The other thing that is important is to make yourself knowledgeable about the basics of your faith, even something like a children’s book on the basics of Islam is a good place to start (for those ready to learn more books like Taleem-ul-Haq and Heavenly Ornaments by Maulana Ashraf Ali Thanvi are brilliant). Because you will find that your good conduct and kindness will make you stand out in this insincere and harried world. Your dress will make you stand out as modest in a immodest world and for some of you, your dress will mark you out as Muslim. People will be attracted to your goodness or curious that the good they see in you does not reconcile with what they hear in the media and the news about Muslims. They will ask questions about Islam and Muslims. This is our dawah. Even before we think of going to others, when we work hard on making ourselves better, people will come to us. They will want some of the peace and serenity that they see in us, in our prayers and our family lives.

This isn’t a small thing. It’s an enormous blessing. Why is the reward so high?:

Abu Mas`ud `Uqbah bin `Amr Al-Ansari Al-Badri (May Allah be pleased with him) reported: Messenger of Allah (sallallaahu ’alayhi wa sallam) said, "Whoever guides someone to virtue will be rewarded equivalent to him who practices that good action".  (Muslim).

Because there are so many people who are in so much pain. You find people who have every sign of success, who turn to drugs or commit suicide leaving people wondering why they would ever want to do that when they had everything: family, money, respect. You hear about teenagers picking up weapons and walking into schools to commit murder with no discernible reason except they didn’t see the point of life. In a more subtle way you will come across one person after another that is unhappy with their life, with the refrain of “What is the point?” or people who have so much but only complain about how miserable their life is. 

Islam provides purpose for our lives and a clear path to get to where we want to be. It teaches us to live in the world in the most beautiful way and benefit others as much as we can. It teaches us to serve our families, our communities and those most vulnerable amongst us and be grateful for what we have. How many people would find that this message and this faith would alleviate their pain? How will they ever know? If we cannot approach people, at the very least can we be open and ready for their questions?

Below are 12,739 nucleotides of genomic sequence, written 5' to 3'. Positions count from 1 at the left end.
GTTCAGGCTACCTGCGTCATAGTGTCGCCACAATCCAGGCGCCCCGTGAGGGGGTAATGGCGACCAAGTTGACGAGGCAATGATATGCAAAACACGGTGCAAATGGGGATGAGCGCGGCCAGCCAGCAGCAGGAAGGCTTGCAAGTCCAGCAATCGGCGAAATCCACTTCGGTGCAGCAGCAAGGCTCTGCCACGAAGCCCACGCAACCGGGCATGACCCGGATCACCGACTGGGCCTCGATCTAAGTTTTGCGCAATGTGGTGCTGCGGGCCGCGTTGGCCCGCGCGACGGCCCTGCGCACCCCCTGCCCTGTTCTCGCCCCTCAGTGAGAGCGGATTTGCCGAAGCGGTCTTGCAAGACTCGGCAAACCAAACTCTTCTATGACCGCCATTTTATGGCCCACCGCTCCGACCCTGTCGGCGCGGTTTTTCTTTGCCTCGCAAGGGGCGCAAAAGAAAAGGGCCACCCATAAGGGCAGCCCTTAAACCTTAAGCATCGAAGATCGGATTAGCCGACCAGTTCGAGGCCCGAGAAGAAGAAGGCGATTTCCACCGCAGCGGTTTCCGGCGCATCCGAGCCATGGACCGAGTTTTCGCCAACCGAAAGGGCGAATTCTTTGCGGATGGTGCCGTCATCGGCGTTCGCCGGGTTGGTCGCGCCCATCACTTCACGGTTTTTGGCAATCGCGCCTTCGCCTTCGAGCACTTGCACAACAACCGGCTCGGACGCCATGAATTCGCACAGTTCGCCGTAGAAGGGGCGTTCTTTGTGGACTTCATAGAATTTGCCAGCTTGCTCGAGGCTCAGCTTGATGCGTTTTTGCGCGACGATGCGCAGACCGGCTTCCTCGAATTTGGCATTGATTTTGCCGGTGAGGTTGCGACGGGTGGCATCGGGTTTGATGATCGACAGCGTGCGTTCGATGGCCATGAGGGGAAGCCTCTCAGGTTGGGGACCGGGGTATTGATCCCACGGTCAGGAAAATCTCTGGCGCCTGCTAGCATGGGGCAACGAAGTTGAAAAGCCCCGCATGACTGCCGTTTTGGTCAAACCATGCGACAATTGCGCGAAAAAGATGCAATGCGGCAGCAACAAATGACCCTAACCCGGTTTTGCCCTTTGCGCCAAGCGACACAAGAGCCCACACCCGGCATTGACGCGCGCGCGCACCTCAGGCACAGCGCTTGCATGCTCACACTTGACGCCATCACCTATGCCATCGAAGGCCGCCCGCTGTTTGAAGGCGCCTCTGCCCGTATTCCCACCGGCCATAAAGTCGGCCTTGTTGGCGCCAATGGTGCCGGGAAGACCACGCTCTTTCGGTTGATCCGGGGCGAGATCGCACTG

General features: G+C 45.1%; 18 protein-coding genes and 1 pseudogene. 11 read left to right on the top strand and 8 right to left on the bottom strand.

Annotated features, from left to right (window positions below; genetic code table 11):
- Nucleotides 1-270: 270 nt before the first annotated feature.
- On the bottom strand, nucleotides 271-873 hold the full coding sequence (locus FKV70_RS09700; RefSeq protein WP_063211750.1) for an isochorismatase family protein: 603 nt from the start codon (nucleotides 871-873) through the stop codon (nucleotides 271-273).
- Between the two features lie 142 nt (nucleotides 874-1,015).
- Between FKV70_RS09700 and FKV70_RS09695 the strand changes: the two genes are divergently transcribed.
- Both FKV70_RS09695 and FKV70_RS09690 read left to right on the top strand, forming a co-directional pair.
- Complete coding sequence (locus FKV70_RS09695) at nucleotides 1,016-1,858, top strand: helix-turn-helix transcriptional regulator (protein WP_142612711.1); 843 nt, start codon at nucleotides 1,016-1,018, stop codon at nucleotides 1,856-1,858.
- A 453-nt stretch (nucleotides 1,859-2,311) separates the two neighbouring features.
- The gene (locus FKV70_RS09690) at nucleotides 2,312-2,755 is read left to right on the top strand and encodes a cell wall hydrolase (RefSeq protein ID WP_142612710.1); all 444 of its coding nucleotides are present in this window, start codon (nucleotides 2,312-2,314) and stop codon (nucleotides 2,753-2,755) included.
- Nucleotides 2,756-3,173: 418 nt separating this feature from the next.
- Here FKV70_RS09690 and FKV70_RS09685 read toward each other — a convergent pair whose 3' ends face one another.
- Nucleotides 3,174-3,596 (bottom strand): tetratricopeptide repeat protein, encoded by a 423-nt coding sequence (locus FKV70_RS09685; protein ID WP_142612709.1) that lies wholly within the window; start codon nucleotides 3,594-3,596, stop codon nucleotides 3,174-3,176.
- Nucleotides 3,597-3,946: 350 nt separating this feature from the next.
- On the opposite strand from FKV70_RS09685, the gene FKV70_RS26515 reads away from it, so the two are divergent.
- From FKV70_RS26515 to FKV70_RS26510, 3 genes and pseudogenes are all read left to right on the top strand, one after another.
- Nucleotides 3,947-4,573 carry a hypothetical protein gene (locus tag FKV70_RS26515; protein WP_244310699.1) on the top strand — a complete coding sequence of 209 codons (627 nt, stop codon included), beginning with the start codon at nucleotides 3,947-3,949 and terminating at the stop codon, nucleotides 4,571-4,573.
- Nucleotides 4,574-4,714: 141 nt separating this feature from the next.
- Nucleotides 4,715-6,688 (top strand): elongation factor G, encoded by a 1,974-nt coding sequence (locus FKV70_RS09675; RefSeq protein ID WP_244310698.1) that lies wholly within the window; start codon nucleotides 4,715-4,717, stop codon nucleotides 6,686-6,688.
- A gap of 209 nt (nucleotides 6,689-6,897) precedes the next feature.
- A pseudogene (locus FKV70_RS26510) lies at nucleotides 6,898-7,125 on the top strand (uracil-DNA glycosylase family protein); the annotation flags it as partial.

The one other thing that stays with me is something that my husband said to me. Everything influences us: the media, our environment, society, marketing, our peers, our children even. We are all being influenced all the time. The exception is the da’ee (the one who teaches and shares Islam), the da’ee influences others and as long as he or she does so, their iman will grow and they will not be influenced by outside factors. Once they stop they are at the mercy of all of those things again.

So even if you don’t feel you have the courage, or the knowledge, or are not a scholar. Even if you are scared because of the times we live in, work on your character and make your conduct beautiful. Learn about the Prophet (sallallahu alayhi wasallam)’s life and try to learn his beautiful traditions and habits one at a time and make them part of your life. Then when people come to you looking for answers, answer patiently and kindly, if you don’t know, say I don’t know but point them to a scholar that does know. If that is too hard, smile, have a cheerful countenance. If even that is impossible, make dua, for yourself that Allah (SWT) accepts you as a da’ee of his religion and make dua for the wellbeing and happiness of every human being, Muslim or not, because at the essence of dawah is a anxiety and concern for all of humanity.


  1. Salam

    Mashallah excellent advice. I couldn't agree more, especially when you say our actions and manners are a form of dawah. We can invite others to Islam through being the best Muslims we can be.

    1. Walaikam-assalam,
      Jazakh'Allah-khairun, thank you for your comment. I think we need to be more active in our dawah, but our good manners is the least we can do.

  2. MashAllah!! Great Article.

  3. السلام عليكم ورحمة الله
    Regarding the translation of the Quranic verse 3:104:
    And there may spring from you a nation who invite to goodness, ...
    Sister, could you replace this may by must/should? Mufti Taqi Uthmani Sahib translates it thus:
    There has to be a group of people from among you who call towards the good, and bid the Fair and forbid the Unfair. And it is these who are successful.
    The translation may just doesn’t seem to fit here as per 'Arabic grammar.
    In general, the article is a very helpful and instructive piece coming from someone actually living the life of Da’wah.